That’s quite a skyline. Later on Araragi talks about how he lives in a “small town”, but this doesn’t look that small to me. Maybe it’s meant to be a boring suburb.

The ending theme to the second and third movies also suits the tone of these movies beautifully. When I first heard “Étoile et toi” I thought it was an old French song they had adapted, but it turns out it was written specifically for these movies. Even if you have no interest in watching this or Monogatari at all, you should at least check out that song and its variations.

Obvious content warnings aside though, again, I think there’s a lot to miss out on here if it’s passed up. I really liked Kizumonogatari, even if it was exhausting to watch all at once, or maybe partly because of it. And the very last lines of the movie sealed the deal up for me. Araragi sparing Kiss-Shot’s life, though it cost her everything else, fits perfectly with the other parts of the series I’ve seen up until now: even though she’s a vampire, as Oshino says, aberrations like her can’t really be blamed for doing what they do. To him, and later to Araragi, this work of containing demons and spirits doesn’t seem to be a matter of good and evil so much, even though both are doing so largely to protect human life. The result of their efforts in this case was an unhappy ending, but it was also a satisfying one and a great setup to what comes afterward.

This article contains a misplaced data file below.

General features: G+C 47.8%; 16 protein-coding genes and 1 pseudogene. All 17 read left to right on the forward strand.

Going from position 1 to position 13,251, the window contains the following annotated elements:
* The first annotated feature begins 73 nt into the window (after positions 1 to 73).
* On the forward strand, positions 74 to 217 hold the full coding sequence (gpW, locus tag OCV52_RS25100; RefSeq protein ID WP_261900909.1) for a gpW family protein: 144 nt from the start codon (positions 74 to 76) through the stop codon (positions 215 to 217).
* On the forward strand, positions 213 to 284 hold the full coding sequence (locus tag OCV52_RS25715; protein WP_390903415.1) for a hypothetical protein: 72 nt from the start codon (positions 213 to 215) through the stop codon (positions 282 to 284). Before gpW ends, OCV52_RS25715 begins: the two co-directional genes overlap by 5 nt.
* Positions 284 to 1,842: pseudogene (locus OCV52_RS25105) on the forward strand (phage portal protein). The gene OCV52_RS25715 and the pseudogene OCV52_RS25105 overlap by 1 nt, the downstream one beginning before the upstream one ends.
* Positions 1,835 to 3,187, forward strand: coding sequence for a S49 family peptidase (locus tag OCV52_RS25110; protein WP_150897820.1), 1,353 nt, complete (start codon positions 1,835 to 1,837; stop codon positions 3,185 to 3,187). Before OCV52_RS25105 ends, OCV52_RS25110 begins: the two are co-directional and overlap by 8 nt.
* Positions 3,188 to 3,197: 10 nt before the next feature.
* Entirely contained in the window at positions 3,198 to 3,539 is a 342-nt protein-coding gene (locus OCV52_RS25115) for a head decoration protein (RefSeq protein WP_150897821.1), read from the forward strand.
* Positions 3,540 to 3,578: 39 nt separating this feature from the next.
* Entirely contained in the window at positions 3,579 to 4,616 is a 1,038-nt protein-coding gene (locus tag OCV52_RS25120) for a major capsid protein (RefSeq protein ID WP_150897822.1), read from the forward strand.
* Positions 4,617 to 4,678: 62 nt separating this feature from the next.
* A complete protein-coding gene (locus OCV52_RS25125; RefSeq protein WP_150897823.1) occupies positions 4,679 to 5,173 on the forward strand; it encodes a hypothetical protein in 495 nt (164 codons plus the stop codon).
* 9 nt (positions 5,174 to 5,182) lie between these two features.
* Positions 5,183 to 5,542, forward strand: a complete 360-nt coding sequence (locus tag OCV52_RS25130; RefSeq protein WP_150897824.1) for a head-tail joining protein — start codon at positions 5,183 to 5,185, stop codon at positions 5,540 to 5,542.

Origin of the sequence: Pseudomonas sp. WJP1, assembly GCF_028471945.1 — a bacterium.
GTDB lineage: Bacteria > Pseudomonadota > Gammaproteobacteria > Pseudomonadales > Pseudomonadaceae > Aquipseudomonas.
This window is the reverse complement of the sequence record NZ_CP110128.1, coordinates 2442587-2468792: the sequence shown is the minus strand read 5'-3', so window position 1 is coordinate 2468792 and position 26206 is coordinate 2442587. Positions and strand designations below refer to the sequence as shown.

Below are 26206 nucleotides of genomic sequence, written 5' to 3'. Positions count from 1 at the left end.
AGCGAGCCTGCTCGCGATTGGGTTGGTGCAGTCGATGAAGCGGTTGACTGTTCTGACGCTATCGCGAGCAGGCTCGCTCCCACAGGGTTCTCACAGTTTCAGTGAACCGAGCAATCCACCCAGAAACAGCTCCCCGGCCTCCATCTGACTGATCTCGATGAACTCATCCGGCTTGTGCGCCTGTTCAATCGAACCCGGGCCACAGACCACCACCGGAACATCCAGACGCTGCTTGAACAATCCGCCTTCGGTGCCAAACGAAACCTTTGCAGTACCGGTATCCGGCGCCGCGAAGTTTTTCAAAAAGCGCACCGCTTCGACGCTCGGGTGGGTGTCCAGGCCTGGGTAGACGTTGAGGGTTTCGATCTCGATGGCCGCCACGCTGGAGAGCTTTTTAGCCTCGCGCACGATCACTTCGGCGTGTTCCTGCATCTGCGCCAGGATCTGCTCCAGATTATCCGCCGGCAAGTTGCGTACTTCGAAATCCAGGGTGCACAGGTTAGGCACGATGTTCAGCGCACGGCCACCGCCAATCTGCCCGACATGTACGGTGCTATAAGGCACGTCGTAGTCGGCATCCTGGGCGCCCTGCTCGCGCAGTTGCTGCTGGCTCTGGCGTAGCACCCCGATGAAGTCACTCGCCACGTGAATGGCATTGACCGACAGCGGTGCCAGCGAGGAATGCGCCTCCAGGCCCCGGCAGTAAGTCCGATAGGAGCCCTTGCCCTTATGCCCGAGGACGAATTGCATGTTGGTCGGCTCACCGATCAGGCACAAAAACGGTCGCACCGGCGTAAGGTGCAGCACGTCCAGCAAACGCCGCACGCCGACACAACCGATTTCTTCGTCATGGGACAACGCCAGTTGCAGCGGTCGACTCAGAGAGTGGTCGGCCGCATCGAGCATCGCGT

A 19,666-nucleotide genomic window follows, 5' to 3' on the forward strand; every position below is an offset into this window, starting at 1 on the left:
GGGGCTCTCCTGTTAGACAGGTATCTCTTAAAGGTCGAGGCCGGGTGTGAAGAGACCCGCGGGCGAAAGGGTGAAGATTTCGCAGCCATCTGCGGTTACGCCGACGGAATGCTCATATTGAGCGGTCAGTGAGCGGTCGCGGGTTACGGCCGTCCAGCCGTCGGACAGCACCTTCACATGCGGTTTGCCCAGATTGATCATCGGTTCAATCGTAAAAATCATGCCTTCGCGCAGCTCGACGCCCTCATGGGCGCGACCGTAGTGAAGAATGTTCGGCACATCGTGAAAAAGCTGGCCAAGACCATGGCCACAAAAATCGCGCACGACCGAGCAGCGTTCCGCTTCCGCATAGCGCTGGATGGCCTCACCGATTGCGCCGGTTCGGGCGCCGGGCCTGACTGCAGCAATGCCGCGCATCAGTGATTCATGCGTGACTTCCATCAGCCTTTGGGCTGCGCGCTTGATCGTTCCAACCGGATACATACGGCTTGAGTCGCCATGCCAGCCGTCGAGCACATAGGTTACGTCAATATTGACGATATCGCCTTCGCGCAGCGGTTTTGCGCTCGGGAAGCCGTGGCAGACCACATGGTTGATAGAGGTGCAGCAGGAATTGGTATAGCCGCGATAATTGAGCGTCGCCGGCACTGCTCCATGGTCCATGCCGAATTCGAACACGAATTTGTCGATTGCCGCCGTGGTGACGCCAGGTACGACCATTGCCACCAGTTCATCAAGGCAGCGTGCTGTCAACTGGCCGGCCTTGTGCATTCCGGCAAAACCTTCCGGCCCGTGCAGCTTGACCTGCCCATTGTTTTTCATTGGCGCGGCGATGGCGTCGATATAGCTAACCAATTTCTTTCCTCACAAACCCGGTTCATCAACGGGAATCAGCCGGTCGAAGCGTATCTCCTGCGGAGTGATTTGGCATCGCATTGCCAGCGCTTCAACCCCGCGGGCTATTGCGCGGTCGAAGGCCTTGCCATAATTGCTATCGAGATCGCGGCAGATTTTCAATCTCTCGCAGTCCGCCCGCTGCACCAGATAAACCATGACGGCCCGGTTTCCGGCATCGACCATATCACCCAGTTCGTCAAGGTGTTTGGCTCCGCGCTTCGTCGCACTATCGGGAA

I don’t have anything big and profound to close with, so here’s Hanekawa’s :3 face.

And shit, that’s a lot more than I thought I’d have to say about Kizumonogatari. I did say in my first Monogatari post that my next anime review would be something different, but I guess I lied. Sorry. But I’ve been sucked into the series now. I really will try to find something different for my next anime review, though. This one took it out of me.

Until next time… I don’t know. Try to avoid vampires, maybe? Seems like a good idea. 𒀭

2 thoughts on “A review of Kizumonogatari

  1. Pingback: Blogger Recognition Award 3: Blog Hard With A Vengeance – Umai Yomu Anime Blog
  2. Pingback: My Favorite Anime Community Posts – 2020 Week 34 Edition | Crow's World of Anime